You should make the demand for repair as described under Question 28. Then call the legal services office. Do not use repair and deduct without first talking to the legal services office.


    If you decide to repair and deduct, you must follow these rules:

    • 1) You must notify the landlord in writing before you have something fixed. Sample Letter 2. If you cannot reach the landlord in an extreme emergency, you can take the necessary steps and then notify the landlord. Sample Letter 4. This might include repairing a broken pipe if you cannot turn off the running water. Try to call the landlord as soon as possible. Try to get the landlord to agree to make the repair or to agree to your having it done. As always, keep copies of all letters!
    • 2) The total costs of the repairs must not be more than $200.
    • 3) The problem that needs to be repaired must not have been caused by the tenant, family or guests.
    • 4) You must be fixing an "essential service." Unfortunately, there is no list of what is an "essential service." The courts have said that they will decide with each case. It probably includes heat, hot and cold running water, electricity, cooking appliance or refrigerator supplied by the landlord and any other utility services necessary for heating, cooking or sanitation. It probably includes any condition which seriously affects health, sanitation, safety or shelter from the elements. If you want to ask whether the problem is an "essential service," call the legal services office.
    • 5) The work must be done in a professional manner and at the lowest possible cost. If the person you hired to do repairs causes damage to the property, the landlord may argue that you must pay.
    • 6) The landlord must have deliberately refused, or have been grossly negligent in failing to supply an "essential service."

    ORS 90.365(3)

  • 31. Are there any risks if I use the repair and deduct section?

    Yes. You must follow all the rules listed under Question 30. The landlord might try to evict you for not paying rent and might sue you to recover the rent not paid if you do not follow all the rules. If the landlord files an eviction case, the filing may create a black mark on your credit record even if you win the case in court.

  • 32. If I call the building inspector, can I be evicted?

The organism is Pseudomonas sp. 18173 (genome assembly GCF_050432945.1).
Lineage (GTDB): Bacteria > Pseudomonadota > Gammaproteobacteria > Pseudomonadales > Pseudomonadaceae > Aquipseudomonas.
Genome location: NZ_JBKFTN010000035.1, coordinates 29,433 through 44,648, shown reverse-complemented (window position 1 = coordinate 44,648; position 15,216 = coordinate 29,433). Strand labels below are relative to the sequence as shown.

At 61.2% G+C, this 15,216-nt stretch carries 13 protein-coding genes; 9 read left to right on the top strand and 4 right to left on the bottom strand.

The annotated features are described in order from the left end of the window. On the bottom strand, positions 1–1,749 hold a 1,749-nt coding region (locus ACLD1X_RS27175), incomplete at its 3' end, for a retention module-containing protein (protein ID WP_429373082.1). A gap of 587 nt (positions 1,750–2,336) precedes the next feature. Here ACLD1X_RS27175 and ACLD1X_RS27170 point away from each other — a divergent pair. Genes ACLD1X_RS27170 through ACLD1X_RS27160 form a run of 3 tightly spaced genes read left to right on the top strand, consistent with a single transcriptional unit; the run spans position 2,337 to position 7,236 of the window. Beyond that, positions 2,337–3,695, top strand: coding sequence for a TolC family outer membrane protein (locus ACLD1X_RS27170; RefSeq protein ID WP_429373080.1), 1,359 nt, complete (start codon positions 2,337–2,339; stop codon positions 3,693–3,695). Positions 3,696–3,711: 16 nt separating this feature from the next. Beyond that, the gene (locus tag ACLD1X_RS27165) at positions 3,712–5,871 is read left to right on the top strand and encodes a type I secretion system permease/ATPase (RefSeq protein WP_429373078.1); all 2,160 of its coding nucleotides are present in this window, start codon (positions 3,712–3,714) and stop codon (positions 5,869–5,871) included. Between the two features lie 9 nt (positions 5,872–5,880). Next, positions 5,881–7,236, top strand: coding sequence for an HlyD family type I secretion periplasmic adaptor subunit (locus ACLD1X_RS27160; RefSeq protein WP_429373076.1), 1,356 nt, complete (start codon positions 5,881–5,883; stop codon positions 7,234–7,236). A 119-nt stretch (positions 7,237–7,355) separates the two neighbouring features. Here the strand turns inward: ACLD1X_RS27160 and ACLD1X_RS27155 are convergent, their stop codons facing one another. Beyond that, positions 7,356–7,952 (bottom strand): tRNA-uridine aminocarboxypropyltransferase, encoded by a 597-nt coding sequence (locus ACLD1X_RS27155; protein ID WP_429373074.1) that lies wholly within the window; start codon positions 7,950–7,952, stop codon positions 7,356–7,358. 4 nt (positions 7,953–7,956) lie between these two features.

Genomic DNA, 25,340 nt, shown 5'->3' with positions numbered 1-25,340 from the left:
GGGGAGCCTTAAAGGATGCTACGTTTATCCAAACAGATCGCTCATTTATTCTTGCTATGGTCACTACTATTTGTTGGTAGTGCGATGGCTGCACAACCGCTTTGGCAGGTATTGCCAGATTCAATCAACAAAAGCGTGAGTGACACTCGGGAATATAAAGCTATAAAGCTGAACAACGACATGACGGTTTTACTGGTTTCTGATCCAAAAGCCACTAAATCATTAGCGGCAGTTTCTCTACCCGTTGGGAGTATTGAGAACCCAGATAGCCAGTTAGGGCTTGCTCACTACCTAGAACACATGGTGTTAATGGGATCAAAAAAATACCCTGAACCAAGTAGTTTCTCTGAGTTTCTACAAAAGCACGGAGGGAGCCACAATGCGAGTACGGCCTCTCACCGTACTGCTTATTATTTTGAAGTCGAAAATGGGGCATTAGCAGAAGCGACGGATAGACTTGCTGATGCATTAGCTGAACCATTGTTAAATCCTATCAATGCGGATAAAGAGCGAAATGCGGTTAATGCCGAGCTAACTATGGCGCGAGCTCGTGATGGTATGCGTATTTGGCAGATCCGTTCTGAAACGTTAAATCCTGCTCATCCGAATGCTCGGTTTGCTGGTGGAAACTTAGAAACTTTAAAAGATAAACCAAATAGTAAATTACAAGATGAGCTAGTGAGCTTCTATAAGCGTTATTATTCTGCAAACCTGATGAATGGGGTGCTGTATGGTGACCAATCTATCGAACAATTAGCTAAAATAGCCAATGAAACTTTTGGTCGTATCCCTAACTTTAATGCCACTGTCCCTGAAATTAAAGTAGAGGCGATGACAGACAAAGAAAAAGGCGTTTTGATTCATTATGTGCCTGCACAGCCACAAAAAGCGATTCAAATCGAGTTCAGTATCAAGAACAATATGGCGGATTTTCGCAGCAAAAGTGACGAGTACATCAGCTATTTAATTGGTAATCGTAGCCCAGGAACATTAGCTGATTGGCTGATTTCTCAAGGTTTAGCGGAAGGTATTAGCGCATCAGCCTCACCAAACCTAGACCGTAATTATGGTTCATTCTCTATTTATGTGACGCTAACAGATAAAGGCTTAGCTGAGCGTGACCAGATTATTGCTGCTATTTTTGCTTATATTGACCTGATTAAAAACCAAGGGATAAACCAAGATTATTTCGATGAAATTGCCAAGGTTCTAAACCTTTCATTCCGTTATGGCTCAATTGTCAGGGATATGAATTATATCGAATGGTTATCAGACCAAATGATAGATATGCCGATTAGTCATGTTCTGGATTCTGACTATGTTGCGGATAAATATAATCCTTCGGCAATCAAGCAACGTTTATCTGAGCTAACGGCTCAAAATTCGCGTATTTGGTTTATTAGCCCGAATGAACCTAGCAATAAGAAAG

Your landlord cannot legally evict you in retaliation for your calling a building inspector. But you may have to go to court to prove that this was the reason for the eviction.

    ORS 90.385

    The building inspector could force you to move if the unit was very dangerous.



  • 33. Do I have to give notice to my landlord before I move?

    If you are renting month to month, you must notify your landlord in writing 30 days (33 days if by mail) before the day you move. See Sample Letter 6. Your landlord may agree to accept a shorter notice without penalty to you. Get the agreement in writing.

    ORS 90.900(2)

    If you are renting week-to-week, you must notify your landlord in writing 10 days (13 days if by mail) before the day you move.

    ORS 90.900(1)

    You may give the notice on any day of the month, not just the first day of the month or on the day that rent is due.

    ORS 90.900

    If you have a lease, read the lease carefully to see if the lease requires written notice before you move.

  • 34. Do I have to pay rent for the full 30 days after I give the landlord notice that I'm leaving?

    Yes, even if you move out before the 30 days are up, unless the landlord agrees to your moving early without paying. If you do not pay, the landlord will probably deduct the rent from your deposit and might sue you in small claims court. If you move out early, the landlord must make reasonable efforts to find a new tenant and you should not pay for any time that a new tenant is living in the unit.

  • 35. If I paid last month's rent when I moved in, will I have to pay any more rent when I give a 30-day notice that I am moving?

    No. If it is clear that the money you paid was for rent (and not a security deposit or some other kind of fee), the landlord must use this money for the last month's rent when you give a 30-day notice that you are moving. If your landlord raises your rent after you move in, the landlord can also raise the amount of money that you pay in for the last month's rent. But to do this, the landlord has to give you a 30-day written notice. A landlord can't just ask you to pay the rent increase at the time you give your move-out notice.

  • 36. Can I move out if my rental unit is posted or condemned because of a city, county, or fire code violation?

    Yes, if your place has been posted as being unlawful to occupy because of code violations that affect health or safety and that you did not cause. You can move out right away by telling the landlord that you are moving and the reasons for your move. In this situation, the landlord is required to return, within 14 days, all of the security deposit (except for money you owe for unpaid rent and damages), last month's rent, and rent paid for the current month for the days you could not live in the unit. If the landlord knew or should have known about the conditions, you might also be able to sue the landlord. Contact a lawyer for information about your rights in these cases.

    ORS 90.380

  • 37. Should I clean my place when I move out?